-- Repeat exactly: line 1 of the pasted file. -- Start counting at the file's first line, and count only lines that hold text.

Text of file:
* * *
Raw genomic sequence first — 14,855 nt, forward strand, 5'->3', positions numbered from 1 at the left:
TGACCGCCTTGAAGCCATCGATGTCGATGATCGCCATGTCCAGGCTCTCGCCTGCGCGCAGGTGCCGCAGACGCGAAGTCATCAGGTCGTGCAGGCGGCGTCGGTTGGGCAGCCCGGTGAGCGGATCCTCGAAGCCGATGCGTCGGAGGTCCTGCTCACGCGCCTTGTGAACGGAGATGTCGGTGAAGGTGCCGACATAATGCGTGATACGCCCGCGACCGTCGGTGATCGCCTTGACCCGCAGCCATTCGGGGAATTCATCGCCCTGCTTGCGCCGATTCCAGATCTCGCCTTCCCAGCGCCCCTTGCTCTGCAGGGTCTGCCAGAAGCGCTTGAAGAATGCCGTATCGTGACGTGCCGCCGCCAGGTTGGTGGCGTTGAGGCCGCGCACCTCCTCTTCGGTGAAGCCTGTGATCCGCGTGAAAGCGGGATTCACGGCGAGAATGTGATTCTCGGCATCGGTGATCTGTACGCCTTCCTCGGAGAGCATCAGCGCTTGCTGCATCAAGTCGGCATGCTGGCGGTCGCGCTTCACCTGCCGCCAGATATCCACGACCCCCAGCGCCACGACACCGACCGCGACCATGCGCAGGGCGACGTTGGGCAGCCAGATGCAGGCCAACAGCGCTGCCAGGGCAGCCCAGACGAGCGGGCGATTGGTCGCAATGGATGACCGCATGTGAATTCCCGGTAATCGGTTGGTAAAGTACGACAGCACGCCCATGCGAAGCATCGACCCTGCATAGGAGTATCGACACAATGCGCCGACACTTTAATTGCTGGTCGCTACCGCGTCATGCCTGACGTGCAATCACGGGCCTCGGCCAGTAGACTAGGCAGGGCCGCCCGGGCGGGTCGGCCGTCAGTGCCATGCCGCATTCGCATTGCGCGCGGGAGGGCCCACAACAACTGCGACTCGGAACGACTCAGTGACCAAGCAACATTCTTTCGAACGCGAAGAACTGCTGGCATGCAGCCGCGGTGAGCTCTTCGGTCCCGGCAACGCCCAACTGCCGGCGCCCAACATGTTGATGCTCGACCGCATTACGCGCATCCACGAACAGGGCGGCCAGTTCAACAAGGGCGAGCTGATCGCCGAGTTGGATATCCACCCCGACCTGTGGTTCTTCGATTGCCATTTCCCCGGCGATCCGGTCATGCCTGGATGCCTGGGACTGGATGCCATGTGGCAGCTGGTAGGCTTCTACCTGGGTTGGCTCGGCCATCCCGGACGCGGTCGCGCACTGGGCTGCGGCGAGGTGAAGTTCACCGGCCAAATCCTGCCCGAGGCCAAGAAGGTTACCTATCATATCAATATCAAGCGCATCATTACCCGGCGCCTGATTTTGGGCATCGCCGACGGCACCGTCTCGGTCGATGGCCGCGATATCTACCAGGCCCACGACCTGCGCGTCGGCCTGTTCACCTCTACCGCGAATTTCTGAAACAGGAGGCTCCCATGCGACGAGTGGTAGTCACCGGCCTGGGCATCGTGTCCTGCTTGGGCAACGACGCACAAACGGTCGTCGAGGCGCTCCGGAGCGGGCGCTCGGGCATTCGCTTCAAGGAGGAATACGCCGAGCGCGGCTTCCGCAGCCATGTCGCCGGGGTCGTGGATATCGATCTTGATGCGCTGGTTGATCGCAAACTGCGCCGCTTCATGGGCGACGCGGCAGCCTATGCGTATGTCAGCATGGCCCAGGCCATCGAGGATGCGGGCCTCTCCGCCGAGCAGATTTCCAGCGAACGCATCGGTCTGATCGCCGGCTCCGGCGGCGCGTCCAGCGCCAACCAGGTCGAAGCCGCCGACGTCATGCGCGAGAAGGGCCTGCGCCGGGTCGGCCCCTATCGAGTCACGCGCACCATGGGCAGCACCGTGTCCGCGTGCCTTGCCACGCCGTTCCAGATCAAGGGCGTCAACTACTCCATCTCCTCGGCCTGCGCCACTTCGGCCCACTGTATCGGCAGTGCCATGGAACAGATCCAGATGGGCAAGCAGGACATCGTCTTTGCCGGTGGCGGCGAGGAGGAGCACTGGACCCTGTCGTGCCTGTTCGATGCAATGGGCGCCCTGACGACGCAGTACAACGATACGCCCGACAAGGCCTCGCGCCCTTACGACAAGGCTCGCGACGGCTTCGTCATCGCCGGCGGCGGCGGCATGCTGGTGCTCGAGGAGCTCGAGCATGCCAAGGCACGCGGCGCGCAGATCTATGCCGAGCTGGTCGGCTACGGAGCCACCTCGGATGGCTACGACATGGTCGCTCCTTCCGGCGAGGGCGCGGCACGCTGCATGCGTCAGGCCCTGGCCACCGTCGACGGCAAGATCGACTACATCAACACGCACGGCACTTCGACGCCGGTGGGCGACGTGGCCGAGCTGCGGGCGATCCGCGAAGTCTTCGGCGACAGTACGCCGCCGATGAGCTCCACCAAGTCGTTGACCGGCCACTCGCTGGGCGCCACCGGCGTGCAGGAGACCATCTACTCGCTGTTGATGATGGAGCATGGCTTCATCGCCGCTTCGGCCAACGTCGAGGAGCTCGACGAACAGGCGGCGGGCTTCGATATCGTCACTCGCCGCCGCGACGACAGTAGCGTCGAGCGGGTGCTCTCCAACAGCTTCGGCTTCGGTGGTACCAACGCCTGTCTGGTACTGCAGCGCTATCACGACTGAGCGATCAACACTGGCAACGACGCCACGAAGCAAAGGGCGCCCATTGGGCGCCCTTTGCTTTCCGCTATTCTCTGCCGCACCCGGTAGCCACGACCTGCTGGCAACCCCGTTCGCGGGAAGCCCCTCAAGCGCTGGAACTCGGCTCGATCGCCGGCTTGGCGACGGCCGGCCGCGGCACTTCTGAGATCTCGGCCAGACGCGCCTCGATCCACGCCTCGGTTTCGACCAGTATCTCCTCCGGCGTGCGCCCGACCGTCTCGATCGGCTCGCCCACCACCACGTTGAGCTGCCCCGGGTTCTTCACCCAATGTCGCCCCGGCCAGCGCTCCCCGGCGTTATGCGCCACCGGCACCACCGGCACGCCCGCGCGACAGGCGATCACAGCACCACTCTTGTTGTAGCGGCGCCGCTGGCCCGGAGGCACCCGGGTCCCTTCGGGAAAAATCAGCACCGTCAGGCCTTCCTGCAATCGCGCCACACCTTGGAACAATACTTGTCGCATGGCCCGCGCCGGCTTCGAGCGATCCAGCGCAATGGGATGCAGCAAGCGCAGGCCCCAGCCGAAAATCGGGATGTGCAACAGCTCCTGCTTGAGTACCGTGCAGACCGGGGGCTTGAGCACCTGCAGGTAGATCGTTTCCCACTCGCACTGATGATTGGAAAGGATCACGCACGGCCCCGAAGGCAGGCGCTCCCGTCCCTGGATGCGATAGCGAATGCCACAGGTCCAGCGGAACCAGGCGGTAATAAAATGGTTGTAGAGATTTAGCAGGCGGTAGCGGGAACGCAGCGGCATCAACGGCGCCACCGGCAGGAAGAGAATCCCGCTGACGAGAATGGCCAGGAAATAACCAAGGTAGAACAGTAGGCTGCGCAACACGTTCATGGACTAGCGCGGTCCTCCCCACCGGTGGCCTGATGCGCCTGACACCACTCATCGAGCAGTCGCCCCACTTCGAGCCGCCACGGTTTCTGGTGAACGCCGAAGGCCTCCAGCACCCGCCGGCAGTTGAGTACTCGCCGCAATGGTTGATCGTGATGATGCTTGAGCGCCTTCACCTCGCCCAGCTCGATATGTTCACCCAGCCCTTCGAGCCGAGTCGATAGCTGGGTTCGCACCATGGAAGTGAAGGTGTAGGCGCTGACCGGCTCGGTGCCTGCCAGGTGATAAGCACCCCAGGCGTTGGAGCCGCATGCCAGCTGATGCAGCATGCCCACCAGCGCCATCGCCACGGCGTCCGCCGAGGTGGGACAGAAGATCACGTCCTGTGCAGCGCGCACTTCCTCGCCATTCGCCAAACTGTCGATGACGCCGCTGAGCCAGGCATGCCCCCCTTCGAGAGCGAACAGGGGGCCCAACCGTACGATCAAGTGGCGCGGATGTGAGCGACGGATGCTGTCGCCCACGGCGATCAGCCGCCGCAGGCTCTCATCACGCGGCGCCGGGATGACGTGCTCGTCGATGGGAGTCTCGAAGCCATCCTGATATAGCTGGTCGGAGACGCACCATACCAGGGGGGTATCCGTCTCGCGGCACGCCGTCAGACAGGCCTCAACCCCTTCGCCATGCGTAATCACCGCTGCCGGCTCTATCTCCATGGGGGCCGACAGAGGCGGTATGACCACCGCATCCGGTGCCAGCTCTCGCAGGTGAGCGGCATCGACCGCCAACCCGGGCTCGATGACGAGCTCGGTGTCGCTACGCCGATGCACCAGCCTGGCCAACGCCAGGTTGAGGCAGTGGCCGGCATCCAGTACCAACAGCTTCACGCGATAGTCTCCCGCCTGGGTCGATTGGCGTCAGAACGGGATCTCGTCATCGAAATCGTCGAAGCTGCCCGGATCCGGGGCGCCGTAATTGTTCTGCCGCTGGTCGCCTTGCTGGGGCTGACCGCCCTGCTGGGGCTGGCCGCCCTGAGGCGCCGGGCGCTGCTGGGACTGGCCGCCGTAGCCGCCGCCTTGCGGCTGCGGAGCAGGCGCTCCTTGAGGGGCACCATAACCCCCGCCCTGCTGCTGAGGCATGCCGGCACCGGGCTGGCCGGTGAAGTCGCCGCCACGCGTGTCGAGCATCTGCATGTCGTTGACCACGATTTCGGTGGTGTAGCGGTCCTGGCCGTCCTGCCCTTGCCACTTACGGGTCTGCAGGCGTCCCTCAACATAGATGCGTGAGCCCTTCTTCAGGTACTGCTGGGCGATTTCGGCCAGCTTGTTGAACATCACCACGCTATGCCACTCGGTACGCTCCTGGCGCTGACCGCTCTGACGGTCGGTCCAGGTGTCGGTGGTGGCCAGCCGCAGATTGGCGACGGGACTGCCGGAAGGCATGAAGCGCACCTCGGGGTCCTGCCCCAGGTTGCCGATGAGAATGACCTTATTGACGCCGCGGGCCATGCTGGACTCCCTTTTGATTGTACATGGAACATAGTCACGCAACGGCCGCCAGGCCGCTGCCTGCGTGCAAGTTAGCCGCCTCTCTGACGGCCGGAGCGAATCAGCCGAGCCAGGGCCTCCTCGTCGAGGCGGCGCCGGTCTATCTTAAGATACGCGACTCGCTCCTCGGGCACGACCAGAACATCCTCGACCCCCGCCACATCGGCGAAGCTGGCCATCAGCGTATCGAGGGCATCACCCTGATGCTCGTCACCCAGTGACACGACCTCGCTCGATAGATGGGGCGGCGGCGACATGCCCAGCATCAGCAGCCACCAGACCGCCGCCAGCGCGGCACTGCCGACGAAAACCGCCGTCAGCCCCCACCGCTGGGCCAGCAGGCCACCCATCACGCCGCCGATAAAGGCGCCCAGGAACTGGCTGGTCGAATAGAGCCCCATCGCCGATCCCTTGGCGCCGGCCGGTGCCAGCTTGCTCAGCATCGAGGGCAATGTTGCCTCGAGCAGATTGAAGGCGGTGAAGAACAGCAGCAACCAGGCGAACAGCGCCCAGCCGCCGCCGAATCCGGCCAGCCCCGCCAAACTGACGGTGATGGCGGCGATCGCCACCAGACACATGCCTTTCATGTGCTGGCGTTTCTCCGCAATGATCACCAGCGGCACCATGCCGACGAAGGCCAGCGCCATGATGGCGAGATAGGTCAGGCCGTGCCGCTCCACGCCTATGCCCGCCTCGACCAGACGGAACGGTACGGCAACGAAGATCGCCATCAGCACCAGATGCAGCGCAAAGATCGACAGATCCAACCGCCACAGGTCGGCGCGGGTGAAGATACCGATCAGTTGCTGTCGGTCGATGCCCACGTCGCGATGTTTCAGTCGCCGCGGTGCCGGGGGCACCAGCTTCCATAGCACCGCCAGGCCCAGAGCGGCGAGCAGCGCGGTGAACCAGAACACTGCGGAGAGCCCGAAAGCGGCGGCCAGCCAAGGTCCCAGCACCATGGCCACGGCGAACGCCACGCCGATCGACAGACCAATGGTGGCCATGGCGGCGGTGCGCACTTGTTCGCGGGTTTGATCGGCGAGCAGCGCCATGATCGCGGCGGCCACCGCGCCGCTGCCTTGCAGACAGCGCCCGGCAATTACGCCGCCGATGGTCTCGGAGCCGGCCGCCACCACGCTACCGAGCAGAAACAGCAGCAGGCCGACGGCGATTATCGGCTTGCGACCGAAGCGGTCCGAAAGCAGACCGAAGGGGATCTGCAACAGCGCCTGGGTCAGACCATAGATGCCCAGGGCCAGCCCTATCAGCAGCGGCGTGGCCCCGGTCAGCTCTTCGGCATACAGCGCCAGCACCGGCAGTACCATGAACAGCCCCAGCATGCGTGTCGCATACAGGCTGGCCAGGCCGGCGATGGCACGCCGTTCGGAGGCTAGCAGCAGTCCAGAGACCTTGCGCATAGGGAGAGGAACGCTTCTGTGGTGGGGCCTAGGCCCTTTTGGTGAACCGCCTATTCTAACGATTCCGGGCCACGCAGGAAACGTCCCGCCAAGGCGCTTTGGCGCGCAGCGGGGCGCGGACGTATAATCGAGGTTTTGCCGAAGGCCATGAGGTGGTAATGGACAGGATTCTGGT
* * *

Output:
Raw genomic sequence first — 14,855 nt, forward strand, 5'->3', positions numbered from 1 at the left: